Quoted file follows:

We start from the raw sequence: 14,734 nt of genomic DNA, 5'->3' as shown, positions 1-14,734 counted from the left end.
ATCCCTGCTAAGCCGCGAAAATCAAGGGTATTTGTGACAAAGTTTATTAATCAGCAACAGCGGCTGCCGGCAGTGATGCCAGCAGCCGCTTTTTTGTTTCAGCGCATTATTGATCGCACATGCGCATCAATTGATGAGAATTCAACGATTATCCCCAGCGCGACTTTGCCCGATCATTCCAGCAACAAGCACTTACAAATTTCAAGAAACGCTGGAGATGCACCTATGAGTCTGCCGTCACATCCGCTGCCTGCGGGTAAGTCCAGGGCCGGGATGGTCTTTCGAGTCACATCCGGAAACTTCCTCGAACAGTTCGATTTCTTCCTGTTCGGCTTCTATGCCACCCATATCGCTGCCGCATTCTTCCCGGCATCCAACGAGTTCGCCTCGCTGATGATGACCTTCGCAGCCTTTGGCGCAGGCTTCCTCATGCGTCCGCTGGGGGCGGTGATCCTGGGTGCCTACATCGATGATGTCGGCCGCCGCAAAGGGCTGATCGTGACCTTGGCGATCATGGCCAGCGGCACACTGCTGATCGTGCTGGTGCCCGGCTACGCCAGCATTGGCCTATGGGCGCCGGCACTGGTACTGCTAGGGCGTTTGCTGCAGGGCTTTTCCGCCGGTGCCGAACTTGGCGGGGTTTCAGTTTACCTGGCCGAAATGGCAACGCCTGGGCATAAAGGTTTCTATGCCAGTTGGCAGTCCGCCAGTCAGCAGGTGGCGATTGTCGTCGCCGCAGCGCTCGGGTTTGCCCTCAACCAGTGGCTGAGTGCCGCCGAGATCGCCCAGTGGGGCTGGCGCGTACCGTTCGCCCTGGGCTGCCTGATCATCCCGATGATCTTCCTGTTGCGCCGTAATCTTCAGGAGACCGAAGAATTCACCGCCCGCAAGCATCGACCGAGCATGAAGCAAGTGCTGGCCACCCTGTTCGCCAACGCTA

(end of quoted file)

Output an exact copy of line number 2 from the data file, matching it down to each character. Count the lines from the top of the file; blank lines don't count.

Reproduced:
ATCCCTGCTAAGCCGCGAAAATCAAGGGTATTTGTGACAAAGTTTATTAATCAGCAACAGCGGCTGCCGGCAGTGATGCCAGCAGCCGCTTTTTTGTTTCAGCGCATTATTGATCGCACATGCGCATCAATTGATGAGAATTCAACGATTATCCCCAGCGCGACTTTGCCCGATCATTCCAGCAACAAGCACTTACAAATTTCAAGAAACGCTGGAGATGCACCTATGAGTCTGCCGTCACATCCGCTGCCTGCGGGTAAGTCCAGGGCCGGGATGGTCTTTCGAGTCACATCCGGAAACTTCCTCGAACAGTTCGATTTCTTCCTGTTCGGCTTCTATGCCACCCATATCGCTGCCGCATTCTTCCCGGCATCCAACGAGTTCGCCTCGCTGATGATGACCTTCGCAGCCTTTGGCGCAGGCTTCCTCATGCGTCCGCTGGGGGCGGTGATCCTGGGTGCCTACATCGATGATGTCGGCCGCCGCAAAGGGCTGATCGTGACCTTGGCGATCATGGCCAGCGGCACACTGCTGATCGTGCTGGTGCCCGGCTACGCCAGCATTGGCCTATGGGCGCCGGCACTGGTACTGCTAGGGCGTTTGCTGCAGGGCTTTTCCGCCGGTGCCGAACTTGGCGGGGTTTCAGTTTACCTGGCCGAAATGGCAACGCCTGGGCATAAAGGTTTCTATGCCAGTTGGCAGTCCGCCAGTCAGCAGGTGGCGATTGTCGTCGCCGCAGCGCTCGGGTTTGCCCTCAACCAGTGGCTGAGTGCCGCCGAGATCGCCCAGTGGGGCTGGCGCGTACCGTTCGCCCTGGGCTGCCTGATCATCCCGATGATCTTCCTGTTGCGCCGTAATCTTCAGGAGACCGAAGAATTCACCGCCCGCAAGCATCGACCGAGCATGAAGCAAGTGCTGGCCACCCTGTTCGCCAACGCTA